A Senior Research Officer at the Centre for Democratic Development (CDD), Kojo Pumpuni Asante, has decried the lack of internal mechanisms in political parties to check vote-buying, saying the practice threatens the country’s democracy.
This is after Freddie Blay emerged the winner in the national chairmanship race of the New Patriotic Party (NPP) amid allegations of vote buying.
Mr. Blay was widely criticized for personally procuring 275 buses for all NPP constituency offices ahead of the NPP’s National Delegates Conference.
He paid an amount of 3 million dollars which constitutes a 30% of the entire cost of 11.4 million dollars. He later explained that the amount was secured from a bank and that the constituencies will pay for the cars over a two-year period.
He has also rejected accusations of vote-buying, but Mr. Asante said it was clear this was meant to buy votes.
“For me, it is simple vote buying. People were saying that there is no law against it, but if you look at it, the constitution is very clear that all these parties have to organize their internal arrangements that are consistent with a democratic practice that is consistent with the constitution,” he said on the Citi Breakfast Show.
“The constitution clearly abhors vote buying for the simple reason that it completely undermines fair play. If you are going to do that [buy buses for the constituencies], you are making a material inducement ahead of an election so that people can vote. That is vote buying.”
In addition to this, Mr. Asante noted that “the fact that the NPP does not have rules to even check that [vote buying], is for me, worrying.”
275 buses saga
The issue of the constituency buses had generated controversy with Mr. Blay’s his closest contender, Stephen Ntim describing it as vote-buying.
According to reports, Mr. Blay as a guarantor, paid 3 million dollars which constitutes 30% of the total cost of 11.4 million dollars and has taken delivery of the first 100 minibuses.
Freddie Blay’s spokesperson, Richard Nyamah, subsequently explained that Freddie Blay contracted a loan facility from the Universal Merchant Bank (UMB) to procure the 275 buses and that the constituencies will pay for the bus over a two-year period.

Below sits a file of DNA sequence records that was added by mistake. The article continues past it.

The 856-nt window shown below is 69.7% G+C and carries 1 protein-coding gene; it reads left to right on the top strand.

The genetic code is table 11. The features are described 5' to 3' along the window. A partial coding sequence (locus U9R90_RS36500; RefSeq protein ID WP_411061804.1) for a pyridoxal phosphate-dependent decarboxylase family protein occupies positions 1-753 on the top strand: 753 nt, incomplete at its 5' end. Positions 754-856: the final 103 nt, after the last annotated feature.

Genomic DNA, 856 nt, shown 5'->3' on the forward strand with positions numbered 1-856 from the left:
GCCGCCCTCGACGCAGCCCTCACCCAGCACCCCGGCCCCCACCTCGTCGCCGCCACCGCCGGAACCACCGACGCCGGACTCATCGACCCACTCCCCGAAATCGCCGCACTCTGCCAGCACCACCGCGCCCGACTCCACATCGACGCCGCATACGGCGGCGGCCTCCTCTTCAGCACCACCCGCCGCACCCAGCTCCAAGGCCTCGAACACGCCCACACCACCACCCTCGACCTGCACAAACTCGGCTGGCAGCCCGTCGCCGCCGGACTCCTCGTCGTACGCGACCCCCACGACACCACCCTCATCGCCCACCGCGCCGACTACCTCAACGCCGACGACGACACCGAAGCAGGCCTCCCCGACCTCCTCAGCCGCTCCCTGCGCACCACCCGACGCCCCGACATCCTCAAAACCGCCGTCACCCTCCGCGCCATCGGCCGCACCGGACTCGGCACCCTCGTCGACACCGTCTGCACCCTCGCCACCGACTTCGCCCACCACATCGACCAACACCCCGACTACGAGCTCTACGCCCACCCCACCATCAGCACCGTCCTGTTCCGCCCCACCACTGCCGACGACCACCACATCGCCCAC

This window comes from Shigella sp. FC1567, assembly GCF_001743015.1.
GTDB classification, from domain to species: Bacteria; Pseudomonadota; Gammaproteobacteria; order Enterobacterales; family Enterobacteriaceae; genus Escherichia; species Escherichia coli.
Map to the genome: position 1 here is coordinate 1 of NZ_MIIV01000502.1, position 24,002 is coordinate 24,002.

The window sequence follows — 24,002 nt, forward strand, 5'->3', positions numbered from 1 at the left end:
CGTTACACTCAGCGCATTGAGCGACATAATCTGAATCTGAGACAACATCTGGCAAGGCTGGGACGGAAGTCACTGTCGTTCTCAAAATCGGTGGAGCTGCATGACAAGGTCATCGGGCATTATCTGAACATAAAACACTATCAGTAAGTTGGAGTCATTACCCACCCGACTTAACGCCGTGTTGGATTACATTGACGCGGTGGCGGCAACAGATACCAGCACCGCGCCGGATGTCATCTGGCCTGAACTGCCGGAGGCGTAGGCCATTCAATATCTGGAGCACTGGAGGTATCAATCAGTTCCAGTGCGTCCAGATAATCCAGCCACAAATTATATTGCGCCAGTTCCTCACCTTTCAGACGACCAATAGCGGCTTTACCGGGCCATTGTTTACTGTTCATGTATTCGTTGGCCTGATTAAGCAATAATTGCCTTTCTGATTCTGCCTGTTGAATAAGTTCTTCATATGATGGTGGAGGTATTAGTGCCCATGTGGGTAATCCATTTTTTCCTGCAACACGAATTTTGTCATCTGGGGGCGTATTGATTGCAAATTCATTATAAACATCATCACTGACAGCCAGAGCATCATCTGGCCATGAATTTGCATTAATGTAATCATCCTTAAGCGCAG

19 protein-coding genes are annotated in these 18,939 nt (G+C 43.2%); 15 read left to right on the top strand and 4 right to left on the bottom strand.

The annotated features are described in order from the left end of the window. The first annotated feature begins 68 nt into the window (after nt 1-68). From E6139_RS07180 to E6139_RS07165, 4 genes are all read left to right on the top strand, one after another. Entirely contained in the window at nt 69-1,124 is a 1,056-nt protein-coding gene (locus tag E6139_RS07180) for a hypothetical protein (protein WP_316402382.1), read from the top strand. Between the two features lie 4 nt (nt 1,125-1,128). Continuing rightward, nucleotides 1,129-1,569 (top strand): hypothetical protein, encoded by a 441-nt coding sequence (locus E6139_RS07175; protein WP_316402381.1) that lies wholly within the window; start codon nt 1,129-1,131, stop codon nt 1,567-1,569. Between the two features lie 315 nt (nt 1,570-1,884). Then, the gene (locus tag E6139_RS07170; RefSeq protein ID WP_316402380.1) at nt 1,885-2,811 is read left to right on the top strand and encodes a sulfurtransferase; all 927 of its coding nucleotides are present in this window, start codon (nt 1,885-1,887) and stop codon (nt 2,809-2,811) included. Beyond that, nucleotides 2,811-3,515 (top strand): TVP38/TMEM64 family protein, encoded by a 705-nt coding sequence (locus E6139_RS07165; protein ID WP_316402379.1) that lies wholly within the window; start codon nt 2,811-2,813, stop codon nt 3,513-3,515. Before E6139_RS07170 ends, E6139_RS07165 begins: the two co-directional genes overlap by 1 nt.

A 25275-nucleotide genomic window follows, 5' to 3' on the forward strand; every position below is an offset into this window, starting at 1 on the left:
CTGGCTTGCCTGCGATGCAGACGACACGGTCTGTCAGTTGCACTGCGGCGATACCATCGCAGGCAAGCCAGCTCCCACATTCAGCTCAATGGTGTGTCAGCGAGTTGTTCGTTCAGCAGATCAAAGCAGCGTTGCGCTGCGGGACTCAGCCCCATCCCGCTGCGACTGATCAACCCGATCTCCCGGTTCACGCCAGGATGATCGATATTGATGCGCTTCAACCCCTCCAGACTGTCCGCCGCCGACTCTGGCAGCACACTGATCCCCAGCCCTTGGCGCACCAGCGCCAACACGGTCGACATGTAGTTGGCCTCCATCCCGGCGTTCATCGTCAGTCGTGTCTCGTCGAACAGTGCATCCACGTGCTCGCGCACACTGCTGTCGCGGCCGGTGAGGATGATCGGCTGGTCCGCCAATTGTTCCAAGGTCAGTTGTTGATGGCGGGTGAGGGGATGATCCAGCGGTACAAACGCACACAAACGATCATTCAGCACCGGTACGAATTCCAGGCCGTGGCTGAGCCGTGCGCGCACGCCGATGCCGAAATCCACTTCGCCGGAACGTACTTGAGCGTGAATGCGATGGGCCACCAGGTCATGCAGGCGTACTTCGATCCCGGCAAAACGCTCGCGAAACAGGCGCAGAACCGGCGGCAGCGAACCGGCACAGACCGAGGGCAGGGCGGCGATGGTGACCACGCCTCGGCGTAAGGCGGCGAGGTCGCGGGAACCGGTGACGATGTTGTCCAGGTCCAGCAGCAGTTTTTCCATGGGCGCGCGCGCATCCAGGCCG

Richard Nyamah also revealed that the NPP was behind the acting Chairman’s decision to purchase a bus for each of the party’s 275 constituencies.
Mr. Nyamah said discussions were held with the NPP and that the party “agreed and okayed the deal.”
The Special Prosecutor Martin Amidu is already investigating Mr. Blay over his conduct as a public officer.
The Minority in Parliament has also demanded an immediate forensic audit of the Ghana National Petroleum Corporation (GNPC) following what it called the “vulgar opulence” of its board chair, Mr. Blay.
“The Minority in Parliament is in a state of shock after the blatant and unconscionable show of vulgar opulence and vote buying of the most obscene kind by the newly elected Chairman of the ruling New Patriotic Party, Mr. Frederick Worsemao Armah Blay at the just ended National Delegates Congress in Koforidua,” a statement from the Minority said.
The Minority contended that “Mr. Freddie Blay and the NPP in engaging in historic levels of profligacy has not only angered the vast majority of Ghanaians, but it has embarrassingly attracted international condemnation and brought untold shame upon Ghana.”
It added that Mr. Blay was “fueled by his insatiable desire for political power no matter the cost.”